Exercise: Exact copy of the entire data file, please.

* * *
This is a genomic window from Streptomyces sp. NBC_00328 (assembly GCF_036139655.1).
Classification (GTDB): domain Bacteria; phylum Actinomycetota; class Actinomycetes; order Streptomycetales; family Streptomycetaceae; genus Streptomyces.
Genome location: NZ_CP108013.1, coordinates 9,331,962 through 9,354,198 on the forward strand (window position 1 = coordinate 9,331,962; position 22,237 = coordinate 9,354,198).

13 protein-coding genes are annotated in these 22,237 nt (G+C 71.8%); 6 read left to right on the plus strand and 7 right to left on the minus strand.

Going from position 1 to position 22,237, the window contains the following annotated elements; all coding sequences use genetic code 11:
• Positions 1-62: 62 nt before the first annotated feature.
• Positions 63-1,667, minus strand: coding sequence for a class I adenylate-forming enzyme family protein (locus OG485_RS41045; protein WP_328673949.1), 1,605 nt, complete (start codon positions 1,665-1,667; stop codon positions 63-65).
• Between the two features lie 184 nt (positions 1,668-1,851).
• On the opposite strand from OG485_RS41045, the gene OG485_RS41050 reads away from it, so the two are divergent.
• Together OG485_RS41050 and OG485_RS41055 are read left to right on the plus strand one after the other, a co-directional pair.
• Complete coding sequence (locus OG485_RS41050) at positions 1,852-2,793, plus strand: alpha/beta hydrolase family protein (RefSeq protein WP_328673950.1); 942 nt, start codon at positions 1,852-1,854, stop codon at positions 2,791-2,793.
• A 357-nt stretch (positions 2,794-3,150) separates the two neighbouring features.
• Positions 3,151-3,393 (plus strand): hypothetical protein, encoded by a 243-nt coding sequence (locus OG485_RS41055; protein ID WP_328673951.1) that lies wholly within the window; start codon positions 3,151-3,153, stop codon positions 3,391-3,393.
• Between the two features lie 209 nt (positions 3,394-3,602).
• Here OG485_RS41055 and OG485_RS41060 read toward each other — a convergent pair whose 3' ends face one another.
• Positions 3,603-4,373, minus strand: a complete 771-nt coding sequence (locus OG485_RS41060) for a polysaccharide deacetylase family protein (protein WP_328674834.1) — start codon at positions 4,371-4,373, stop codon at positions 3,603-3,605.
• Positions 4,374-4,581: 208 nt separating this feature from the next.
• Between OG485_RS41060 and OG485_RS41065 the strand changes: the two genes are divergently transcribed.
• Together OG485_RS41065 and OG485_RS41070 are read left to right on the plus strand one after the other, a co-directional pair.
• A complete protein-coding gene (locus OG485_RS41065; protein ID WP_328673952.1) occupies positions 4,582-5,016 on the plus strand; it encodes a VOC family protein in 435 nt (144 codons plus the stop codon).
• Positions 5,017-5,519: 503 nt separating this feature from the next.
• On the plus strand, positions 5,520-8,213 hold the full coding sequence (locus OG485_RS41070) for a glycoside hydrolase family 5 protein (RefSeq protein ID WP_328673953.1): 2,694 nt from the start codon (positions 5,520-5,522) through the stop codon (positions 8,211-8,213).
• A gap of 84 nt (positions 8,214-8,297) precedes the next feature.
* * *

This is a genomic window from Streptomyces sp. NBC_00328 (assembly GCF_036139655.1).
Classification (GTDB): domain Bacteria; phylum Actinomycetota; class Actinomycetes; order Streptomycetales; family Streptomycetaceae; genus Streptomyces.
Genome location: NZ_CP108013.1, coordinates 9,331,962 through 9,354,198 on the forward strand (window position 1 = coordinate 9,331,962; position 22,237 = coordinate 9,354,198).

13 protein-coding genes are annotated in these 22,237 nt (G+C 71.8%); 6 read left to right on the plus strand and 7 right to left on the minus strand.

Going from position 1 to position 22,237, the window contains the following annotated elements; all coding sequences use genetic code 11:
• Positions 1-62: 62 nt before the first annotated feature.
• Positions 63-1,667, minus strand: coding sequence for a class I adenylate-forming enzyme family protein (locus OG485_RS41045; protein WP_328673949.1), 1,605 nt, complete (start codon positions 1,665-1,667; stop codon positions 63-65).
• Between the two features lie 184 nt (positions 1,668-1,851).
• On the opposite strand from OG485_RS41045, the gene OG485_RS41050 reads away from it, so the two are divergent.
• Together OG485_RS41050 and OG485_RS41055 are read left to right on the plus strand one after the other, a co-directional pair.
• Complete coding sequence (locus OG485_RS41050) at positions 1,852-2,793, plus strand: alpha/beta hydrolase family protein (RefSeq protein WP_328673950.1); 942 nt, start codon at positions 1,852-1,854, stop codon at positions 2,791-2,793.
• A 357-nt stretch (positions 2,794-3,150) separates the two neighbouring features.
• Positions 3,151-3,393 (plus strand): hypothetical protein, encoded by a 243-nt coding sequence (locus OG485_RS41055; protein ID WP_328673951.1) that lies wholly within the window; start codon positions 3,151-3,153, stop codon positions 3,391-3,393.
• Between the two features lie 209 nt (positions 3,394-3,602).
• Here OG485_RS41055 and OG485_RS41060 read toward each other — a convergent pair whose 3' ends face one another.
• Positions 3,603-4,373, minus strand: a complete 771-nt coding sequence (locus OG485_RS41060) for a polysaccharide deacetylase family protein (protein WP_328674834.1) — start codon at positions 4,371-4,373, stop codon at positions 3,603-3,605.
• Positions 4,374-4,581: 208 nt separating this feature from the next.
• Between OG485_RS41060 and OG485_RS41065 the strand changes: the two genes are divergently transcribed.
• Together OG485_RS41065 and OG485_RS41070 are read left to right on the plus strand one after the other, a co-directional pair.
• A complete protein-coding gene (locus OG485_RS41065; protein ID WP_328673952.1) occupies positions 4,582-5,016 on the plus strand; it encodes a VOC family protein in 435 nt (144 codons plus the stop codon).
• Positions 5,017-5,519: 503 nt separating this feature from the next.
• On the plus strand, positions 5,520-8,213 hold the full coding sequence (locus OG485_RS41070) for a glycoside hydrolase family 5 protein (RefSeq protein ID WP_328673953.1): 2,694 nt from the start codon (positions 5,520-5,522) through the stop codon (positions 8,211-8,213).
• A gap of 84 nt (positions 8,214-8,297) precedes the next feature.